When Year 11 student, Ciaran Noble, turned up to the training day for the Student Leadership Team (SLT), he didn’t expect to become part of the executive, or that two months down the track he’d be standing at the podium in a packed Ulumbarra Theatre helping host the 2021 Anzac Ceremony.

“I hadn’t planned to apply for the Year 11 Vice-President position, but Matt encouraged me to put my hand up.

“At the Anzac ceremony I was quite nervous before we went out onto the stage—but the veterans and special guests were so complimentary after the event.”

Ciaran has found SLT an ideal setting to build leadership skills, teamwork capacity and the confidence to speak with new people.

“Actually there are no negatives to being part of SLT,” he says. “I’m loving being in this extroverted group of people so keen to make a contribution.”

With executive responsibilities, and part of the media team, Ciaran is focused on building the enjoyment of BSSC students.

“I want everyone at BSSC to look forward to coming to school,” he says.

He’s also observed the reciprocal respect between staff and students is exemplified in SLT.

“While we are guided by the staff, we have a voice that’s taken seriously,” Ciaran says. “I would describe BSSC as ‘free’, ‘accepting’ and ‘inclusive’. It’s a fantastic environment if you’re eager to learn and keen to be independent… and I love not having to wear a uniform.”

As the year has unfolded Ciaran says he’s increasingly recognised the importance of a regular study routine and a place to study that really works.

“For me it’s the public library,” he says. “There are no interruptions but everyone sees—and expects—a student who is studying to keep their head down. It definitely helps keep me on track.”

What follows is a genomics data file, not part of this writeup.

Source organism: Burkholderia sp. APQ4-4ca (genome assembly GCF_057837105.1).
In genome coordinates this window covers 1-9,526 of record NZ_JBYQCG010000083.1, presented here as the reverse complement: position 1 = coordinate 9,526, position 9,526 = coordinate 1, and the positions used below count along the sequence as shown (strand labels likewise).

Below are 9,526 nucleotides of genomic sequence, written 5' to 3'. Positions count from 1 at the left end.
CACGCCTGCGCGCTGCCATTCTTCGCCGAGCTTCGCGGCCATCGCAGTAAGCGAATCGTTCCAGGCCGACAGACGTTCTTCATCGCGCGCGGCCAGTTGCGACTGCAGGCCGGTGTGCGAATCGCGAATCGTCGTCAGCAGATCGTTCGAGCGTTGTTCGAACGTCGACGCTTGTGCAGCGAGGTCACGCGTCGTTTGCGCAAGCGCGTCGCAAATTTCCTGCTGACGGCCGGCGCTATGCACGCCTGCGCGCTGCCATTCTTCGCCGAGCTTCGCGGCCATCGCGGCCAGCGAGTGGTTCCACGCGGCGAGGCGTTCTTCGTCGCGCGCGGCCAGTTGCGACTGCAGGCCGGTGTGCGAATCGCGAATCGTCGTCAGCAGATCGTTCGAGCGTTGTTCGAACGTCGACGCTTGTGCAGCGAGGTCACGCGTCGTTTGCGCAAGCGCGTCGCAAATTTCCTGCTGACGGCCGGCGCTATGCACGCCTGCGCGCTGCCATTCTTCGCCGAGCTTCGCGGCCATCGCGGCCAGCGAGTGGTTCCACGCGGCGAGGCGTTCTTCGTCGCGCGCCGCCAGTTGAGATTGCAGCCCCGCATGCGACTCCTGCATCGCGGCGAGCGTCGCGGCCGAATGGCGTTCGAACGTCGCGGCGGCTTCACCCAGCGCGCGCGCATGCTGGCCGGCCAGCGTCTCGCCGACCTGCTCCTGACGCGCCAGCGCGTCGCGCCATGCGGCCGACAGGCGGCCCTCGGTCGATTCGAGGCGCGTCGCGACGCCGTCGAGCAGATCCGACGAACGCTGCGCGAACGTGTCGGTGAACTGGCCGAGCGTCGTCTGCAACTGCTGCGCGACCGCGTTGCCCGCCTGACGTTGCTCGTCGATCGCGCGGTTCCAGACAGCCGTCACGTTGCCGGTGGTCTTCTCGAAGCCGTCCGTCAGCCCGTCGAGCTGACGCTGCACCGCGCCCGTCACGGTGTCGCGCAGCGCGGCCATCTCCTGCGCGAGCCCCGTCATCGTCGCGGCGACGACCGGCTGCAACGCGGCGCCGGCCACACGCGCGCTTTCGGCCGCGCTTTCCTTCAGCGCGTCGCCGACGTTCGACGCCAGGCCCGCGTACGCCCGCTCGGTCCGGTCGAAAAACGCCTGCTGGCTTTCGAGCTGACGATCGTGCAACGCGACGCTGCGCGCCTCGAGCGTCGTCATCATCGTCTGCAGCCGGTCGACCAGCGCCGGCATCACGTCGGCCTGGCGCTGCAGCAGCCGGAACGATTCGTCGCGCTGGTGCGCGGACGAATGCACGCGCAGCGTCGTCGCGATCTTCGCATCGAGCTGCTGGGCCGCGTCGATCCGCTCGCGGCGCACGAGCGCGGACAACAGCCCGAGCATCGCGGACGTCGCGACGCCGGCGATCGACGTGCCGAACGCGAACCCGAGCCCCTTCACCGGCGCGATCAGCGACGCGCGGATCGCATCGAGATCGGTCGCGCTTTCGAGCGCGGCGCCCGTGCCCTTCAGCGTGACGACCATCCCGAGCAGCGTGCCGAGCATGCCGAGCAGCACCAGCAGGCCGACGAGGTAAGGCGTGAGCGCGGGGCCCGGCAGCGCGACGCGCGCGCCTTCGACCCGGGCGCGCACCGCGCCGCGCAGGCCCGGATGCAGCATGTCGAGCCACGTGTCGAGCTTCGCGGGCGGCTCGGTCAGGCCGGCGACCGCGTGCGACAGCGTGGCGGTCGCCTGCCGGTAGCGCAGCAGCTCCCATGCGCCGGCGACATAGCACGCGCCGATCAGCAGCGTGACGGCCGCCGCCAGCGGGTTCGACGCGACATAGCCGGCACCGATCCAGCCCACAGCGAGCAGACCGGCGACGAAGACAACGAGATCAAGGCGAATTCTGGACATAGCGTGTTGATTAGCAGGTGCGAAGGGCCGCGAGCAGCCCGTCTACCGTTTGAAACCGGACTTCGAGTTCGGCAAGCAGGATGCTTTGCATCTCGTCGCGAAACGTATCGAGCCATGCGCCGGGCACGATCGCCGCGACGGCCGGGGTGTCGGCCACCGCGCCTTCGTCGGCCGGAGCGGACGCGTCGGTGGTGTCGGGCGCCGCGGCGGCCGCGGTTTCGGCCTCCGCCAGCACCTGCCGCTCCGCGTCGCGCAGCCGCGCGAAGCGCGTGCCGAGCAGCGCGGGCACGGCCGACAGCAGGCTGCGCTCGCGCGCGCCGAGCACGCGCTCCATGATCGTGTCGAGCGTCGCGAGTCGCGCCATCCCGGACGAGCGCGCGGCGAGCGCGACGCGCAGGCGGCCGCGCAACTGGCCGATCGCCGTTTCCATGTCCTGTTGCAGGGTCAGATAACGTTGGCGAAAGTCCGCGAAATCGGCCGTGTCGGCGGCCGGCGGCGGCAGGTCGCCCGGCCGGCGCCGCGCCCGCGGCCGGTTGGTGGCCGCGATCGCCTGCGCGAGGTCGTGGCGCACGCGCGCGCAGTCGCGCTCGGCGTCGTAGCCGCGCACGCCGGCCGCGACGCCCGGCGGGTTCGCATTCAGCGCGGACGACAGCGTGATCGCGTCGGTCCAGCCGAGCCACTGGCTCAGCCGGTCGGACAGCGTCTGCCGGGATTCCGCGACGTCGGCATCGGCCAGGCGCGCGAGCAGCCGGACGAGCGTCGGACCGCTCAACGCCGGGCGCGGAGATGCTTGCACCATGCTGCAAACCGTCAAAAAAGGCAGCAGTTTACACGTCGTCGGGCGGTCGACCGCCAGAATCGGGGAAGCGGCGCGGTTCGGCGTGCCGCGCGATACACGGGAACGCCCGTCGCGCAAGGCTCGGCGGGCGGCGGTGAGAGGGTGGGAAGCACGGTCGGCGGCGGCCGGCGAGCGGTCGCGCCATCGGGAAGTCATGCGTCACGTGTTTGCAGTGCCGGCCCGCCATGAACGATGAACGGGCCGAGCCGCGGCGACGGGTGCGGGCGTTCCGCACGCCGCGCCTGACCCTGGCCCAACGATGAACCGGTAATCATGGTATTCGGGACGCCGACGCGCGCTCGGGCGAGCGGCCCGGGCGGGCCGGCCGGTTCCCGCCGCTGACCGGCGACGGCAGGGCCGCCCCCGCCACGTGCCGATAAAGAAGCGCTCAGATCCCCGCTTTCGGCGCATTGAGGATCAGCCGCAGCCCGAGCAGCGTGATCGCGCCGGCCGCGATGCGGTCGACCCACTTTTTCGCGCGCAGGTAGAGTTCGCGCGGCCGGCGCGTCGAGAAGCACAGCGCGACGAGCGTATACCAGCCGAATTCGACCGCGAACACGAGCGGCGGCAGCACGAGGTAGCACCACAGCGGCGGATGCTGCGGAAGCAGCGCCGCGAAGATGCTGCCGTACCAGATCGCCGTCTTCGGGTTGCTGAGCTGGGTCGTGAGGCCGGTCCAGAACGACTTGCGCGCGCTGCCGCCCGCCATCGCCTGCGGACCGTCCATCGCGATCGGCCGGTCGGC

While Ciaran particularly loves Physics and English, he really enjoys his other subjects too—Chemistry, Philosophy, Maths Methods and PE.

“The thing I love about Physics is that it’s a practical application of Maths,” he explains. “I wasn’t sure about Philosophy at first, but it’s opening my mind to views I disagree with as well as giving me some firm ground for some of my own ideas and opinions.”

Ciaran has no idea where this broad sweep of subjects will lead him, and is open to a range of pathways.

“I’m interested in so much,” he laughs, “not just something related to Physics or English. I can imagine working as a foreign correspondent or even a lawyer.”

Ciaran is grateful for the values his parents have taught him and knows whatever he does, he wants to make a positive difference in the world.

“I was taught to be thoughtful of others and I hope I can make someone’s life better,” he says.

Reflecting over his life so far, Ciaran is most proud of his achievements during the 2020 Covid lockdown.

As a person who particularly loves the social side of anything he’s doing, including school, he struggled to stay motivated. But he persevered and was awarded Student of the Year at Eaglehawk Secondary College.

Ciaran has also been a sporting high achiever. He began playing volleyball in Grade 4 and made his way through the ranks to become Captain of the Victorian Country Team in 2018.

He still plays with a local team and for the Phantoms who compete in a state league. Again, it’s the team atmosphere he loves.

“Everyone’s accountable and we all depend on each other,” he says.

This natural team spirit also flows into Ciaran’s love of music.

“I learnt piano initially, then I taught myself guitar and took up clarinet,” he explains. “I most enjoy playing clarinet with the Bendigo Symphonic Band. I love the way we all sync with each other.”

Asked which person—alive or dead—he would most like to have a conversation with, Ciaran nominates Martin D. Ginsberg, the husband of former US Supreme Court Justice Ruth Bader Ginsberg.

“He showed what it means to empower your partner to pursue their dreams and I’d love to think I could do this too,” Ciaran says. “He was Ruth’s greatest advocate, and though he had his own legal career, he knew when to step back—a great skill for any leader.”

And if Ciaran could go back in time and offer some advice to his 12-year-old self, he start by telling him not to worry so much about the opinions of others. Ruth Bader Ginsburg would no doubt be impressed by Ciaran’s advice.

“If you’re not doing the things you value, then there’s no point doing them,” he’d say. “So be happy not to conform to what others want you to be—the right friends will come along and they don’t need you to be cool.”